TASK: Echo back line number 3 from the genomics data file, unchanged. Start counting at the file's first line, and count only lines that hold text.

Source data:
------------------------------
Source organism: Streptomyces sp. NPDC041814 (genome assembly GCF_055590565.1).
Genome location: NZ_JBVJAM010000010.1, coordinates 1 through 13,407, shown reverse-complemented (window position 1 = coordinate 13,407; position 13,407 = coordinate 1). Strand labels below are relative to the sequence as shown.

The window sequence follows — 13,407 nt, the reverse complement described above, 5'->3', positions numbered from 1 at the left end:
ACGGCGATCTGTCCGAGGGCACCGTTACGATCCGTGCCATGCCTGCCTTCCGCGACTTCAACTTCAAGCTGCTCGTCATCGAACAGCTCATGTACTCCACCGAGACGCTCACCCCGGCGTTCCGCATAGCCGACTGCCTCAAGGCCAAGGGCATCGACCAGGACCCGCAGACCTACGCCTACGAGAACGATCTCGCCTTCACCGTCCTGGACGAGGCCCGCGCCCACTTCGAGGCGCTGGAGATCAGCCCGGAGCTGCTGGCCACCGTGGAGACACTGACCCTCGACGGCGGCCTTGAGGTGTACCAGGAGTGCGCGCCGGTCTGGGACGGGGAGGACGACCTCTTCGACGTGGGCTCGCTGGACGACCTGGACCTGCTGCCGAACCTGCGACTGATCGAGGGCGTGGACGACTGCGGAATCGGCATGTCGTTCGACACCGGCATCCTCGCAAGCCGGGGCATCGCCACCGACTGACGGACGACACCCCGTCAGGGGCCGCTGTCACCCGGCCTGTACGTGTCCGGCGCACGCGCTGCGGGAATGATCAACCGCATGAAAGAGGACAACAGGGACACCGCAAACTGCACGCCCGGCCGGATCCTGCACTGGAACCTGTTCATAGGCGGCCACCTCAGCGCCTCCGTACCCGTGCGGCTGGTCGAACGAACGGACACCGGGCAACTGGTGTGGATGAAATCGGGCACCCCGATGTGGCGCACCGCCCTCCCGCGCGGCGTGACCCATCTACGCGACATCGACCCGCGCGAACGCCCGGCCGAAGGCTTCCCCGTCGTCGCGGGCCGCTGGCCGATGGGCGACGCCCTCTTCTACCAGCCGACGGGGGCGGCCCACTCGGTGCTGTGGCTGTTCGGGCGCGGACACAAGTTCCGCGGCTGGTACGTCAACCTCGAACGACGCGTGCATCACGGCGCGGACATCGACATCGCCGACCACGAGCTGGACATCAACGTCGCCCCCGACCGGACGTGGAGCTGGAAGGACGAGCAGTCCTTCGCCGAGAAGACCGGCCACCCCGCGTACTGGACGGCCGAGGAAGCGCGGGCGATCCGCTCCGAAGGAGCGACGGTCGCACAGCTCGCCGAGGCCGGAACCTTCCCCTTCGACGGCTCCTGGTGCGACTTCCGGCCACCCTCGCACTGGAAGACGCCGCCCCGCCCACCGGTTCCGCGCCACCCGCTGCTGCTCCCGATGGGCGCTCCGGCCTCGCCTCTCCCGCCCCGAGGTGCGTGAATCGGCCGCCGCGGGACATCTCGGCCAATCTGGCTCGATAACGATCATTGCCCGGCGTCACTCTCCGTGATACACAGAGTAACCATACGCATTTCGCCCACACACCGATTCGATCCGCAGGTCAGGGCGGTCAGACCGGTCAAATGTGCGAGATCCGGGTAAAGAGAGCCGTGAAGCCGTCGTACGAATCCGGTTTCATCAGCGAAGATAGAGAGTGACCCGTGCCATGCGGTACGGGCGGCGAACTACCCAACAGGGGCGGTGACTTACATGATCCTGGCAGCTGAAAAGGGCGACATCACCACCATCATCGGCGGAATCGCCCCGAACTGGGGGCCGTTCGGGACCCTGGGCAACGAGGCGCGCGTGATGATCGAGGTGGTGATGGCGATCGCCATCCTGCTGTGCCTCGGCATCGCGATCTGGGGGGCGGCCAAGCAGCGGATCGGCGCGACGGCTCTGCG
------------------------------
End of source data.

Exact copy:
The window sequence follows — 13,407 nt, the reverse complement described above, 5'->3', positions numbered from 1 at the left end: